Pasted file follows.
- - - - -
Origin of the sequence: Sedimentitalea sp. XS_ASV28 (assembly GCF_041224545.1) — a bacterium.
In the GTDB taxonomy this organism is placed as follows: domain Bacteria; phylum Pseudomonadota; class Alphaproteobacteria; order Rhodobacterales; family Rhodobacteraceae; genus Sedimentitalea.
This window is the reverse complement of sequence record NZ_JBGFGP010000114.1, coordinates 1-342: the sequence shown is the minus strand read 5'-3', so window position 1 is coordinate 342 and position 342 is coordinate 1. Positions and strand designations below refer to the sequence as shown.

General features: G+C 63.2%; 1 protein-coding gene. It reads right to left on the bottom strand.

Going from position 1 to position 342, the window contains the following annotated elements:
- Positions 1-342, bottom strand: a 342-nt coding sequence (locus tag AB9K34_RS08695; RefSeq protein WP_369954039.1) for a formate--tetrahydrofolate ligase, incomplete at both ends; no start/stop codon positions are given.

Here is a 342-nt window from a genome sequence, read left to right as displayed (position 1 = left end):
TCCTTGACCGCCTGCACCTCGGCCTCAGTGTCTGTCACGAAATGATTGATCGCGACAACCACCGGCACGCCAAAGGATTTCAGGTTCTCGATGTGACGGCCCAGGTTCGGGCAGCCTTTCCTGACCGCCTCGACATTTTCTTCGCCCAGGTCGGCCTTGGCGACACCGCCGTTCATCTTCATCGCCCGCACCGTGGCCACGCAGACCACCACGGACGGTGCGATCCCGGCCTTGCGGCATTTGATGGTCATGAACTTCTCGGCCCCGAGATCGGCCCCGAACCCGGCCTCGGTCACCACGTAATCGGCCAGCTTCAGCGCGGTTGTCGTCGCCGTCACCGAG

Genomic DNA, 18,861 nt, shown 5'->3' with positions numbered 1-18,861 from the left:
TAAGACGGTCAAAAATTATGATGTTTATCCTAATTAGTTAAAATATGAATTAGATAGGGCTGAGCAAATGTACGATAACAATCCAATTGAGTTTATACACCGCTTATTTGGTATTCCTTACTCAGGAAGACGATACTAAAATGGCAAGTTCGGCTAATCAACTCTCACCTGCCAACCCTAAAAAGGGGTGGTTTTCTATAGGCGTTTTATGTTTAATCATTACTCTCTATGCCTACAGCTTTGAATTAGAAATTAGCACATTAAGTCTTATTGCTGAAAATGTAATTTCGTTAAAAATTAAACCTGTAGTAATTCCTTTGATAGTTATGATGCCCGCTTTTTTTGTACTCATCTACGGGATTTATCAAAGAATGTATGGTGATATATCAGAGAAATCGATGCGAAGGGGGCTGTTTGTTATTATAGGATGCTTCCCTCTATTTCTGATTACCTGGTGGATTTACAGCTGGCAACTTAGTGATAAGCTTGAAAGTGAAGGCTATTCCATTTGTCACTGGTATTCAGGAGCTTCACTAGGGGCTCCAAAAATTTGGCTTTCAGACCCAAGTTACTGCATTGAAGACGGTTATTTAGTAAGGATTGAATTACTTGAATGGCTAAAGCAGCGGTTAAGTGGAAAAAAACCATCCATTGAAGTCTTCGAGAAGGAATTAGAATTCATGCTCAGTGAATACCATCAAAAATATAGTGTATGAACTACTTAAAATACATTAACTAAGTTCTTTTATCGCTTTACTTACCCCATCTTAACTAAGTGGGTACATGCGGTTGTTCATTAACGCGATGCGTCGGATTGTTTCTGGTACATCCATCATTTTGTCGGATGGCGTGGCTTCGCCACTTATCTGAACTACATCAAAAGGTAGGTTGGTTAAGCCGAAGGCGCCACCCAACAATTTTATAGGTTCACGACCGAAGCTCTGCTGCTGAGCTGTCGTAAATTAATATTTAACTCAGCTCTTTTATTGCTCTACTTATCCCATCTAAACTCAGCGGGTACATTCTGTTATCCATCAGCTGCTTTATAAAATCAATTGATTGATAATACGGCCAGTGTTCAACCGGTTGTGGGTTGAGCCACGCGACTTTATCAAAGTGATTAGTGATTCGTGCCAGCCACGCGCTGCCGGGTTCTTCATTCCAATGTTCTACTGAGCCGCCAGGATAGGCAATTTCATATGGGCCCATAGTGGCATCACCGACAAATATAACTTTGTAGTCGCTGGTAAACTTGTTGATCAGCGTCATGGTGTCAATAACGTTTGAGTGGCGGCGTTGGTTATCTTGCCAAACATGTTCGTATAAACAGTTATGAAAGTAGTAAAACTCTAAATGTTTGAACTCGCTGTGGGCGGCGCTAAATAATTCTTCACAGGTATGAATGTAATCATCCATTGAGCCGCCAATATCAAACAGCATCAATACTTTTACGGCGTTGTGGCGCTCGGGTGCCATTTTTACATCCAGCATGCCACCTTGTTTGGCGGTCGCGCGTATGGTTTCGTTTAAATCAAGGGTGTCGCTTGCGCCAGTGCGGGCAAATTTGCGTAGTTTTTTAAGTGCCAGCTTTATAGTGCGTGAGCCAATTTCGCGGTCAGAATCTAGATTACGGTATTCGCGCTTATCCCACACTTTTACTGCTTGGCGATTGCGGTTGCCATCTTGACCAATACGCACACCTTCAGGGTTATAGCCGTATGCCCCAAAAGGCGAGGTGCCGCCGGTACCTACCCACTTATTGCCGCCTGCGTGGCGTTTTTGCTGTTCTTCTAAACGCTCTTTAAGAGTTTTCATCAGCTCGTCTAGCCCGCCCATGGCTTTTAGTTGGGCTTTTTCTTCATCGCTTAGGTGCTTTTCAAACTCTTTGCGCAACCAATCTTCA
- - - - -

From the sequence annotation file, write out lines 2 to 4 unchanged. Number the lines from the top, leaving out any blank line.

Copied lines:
In the GTDB taxonomy this organism is placed as follows: domain Bacteria; phylum Pseudomonadota; class Alphaproteobacteria; order Rhodobacterales; family Rhodobacteraceae; genus Sedimentitalea.
This window is the reverse complement of sequence record NZ_JBGFGP010000114.1, coordinates 1-342: the sequence shown is the minus strand read 5'-3', so window position 1 is coordinate 342 and position 342 is coordinate 1. Positions and strand designations below refer to the sequence as shown.

General features: G+C 63.2%; 1 protein-coding gene. It reads right to left on the bottom strand.